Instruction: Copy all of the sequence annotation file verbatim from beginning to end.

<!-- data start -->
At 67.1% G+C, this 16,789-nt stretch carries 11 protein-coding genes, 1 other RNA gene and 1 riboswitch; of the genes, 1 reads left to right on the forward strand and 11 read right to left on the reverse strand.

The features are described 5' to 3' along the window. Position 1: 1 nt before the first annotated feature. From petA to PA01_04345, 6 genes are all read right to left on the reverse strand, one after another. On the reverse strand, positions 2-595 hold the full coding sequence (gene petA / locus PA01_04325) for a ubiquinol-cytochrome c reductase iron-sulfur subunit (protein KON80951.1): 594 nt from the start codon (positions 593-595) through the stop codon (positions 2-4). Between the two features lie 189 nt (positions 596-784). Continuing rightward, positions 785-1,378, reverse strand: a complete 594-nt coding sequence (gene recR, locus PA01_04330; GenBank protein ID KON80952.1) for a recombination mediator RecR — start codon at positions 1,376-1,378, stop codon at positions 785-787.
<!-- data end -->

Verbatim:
At 67.1% G+C, this 16,789-nt stretch carries 11 protein-coding genes, 1 other RNA gene and 1 riboswitch; of the genes, 1 reads left to right on the forward strand and 11 read right to left on the reverse strand.

The features are described 5' to 3' along the window. Position 1: 1 nt before the first annotated feature. From petA to PA01_04345, 6 genes are all read right to left on the reverse strand, one after another. On the reverse strand, positions 2-595 hold the full coding sequence (gene petA / locus PA01_04325) for a ubiquinol-cytochrome c reductase iron-sulfur subunit (protein KON80951.1): 594 nt from the start codon (positions 593-595) through the stop codon (positions 2-4). Between the two features lie 189 nt (positions 596-784). Continuing rightward, positions 785-1,378, reverse strand: a complete 594-nt coding sequence (gene recR, locus PA01_04330; GenBank protein ID KON80952.1) for a recombination mediator RecR — start codon at positions 1,376-1,378, stop codon at positions 785-787.